To determine the role of insulin on the in vivo modulation of liver system A activity, we used the euglycemic hyperinsulinemic clamp coupled to the measurement of solute uptakes into plasma membrane vesicles partially purified from livers of hyperinsulinemic rats and their saline-infused controls. The clamp was performed in chronically catheterized rats, either in the fasted state, 24 h after surgery (Group I), or after 3 days of recovery (Group II). System A activity, measured as the MeAIB-inhibitable L-alanine uptake, was selectively induced by hyperinsulinemia, although the effect was much greater in Group II than in Group I rats (137% vs. 24% over the basal values, respectively). This might be explained by the higher basal levels found in those liver plasma membrane vesicles from Group I fasted animals. Hyperinsulinemia also decreased blood amino acids but to a similar extent in both experimental groups. This suggests that amino acid depletion by itself may not cause up-regulation of system A. Other transport activities involved in neutral amino acid transport (Systems ASC, N and L) were not modified by the clamp. The induction of system A cannot be explained by changes in the dissipation rate of the Na+ transmembrane gradient, because the differences between insulin- and saline-infused rats remained even when the electrochemical Na+ gradient was disrupted in the presence of monensin. Thus, hyperinsulinemia might induce an increase in the number of transporters inserted into the plasma membrane.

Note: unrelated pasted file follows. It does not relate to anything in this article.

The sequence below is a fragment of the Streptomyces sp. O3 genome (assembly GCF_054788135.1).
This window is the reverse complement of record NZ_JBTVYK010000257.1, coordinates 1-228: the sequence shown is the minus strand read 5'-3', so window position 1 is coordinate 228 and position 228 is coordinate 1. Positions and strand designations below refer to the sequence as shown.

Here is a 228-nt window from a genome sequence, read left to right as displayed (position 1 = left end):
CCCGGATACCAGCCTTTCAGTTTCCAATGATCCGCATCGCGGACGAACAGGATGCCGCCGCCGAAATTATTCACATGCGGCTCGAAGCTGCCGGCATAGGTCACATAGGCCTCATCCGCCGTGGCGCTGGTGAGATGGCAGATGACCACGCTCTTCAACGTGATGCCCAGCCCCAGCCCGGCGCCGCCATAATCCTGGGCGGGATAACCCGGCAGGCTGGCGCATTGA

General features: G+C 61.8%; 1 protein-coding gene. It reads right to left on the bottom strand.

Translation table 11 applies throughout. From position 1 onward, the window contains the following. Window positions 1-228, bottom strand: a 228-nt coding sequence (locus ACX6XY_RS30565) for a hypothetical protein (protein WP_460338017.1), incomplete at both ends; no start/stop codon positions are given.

Effect of epidermal growth factor (EGF) on gluconeogenesis in isolated rat hepatocytes. Dependency on the red-ox state of the substrate.

It was found that EGF decreased both the basal- and the glucagon-stimulated gluconeogenesis from lactate alone or from a high lactate/pyruvate ratio and that it enhanced both the basal- and the glucagon-inhibited glucose synthesis from pyruvate alone or from a low lactate/pyruvate ratio. These findings demonstrate that the effect of both EGF and glucagon on glucose production by isolated hepatocytes depends on the red-ox state of the substrate.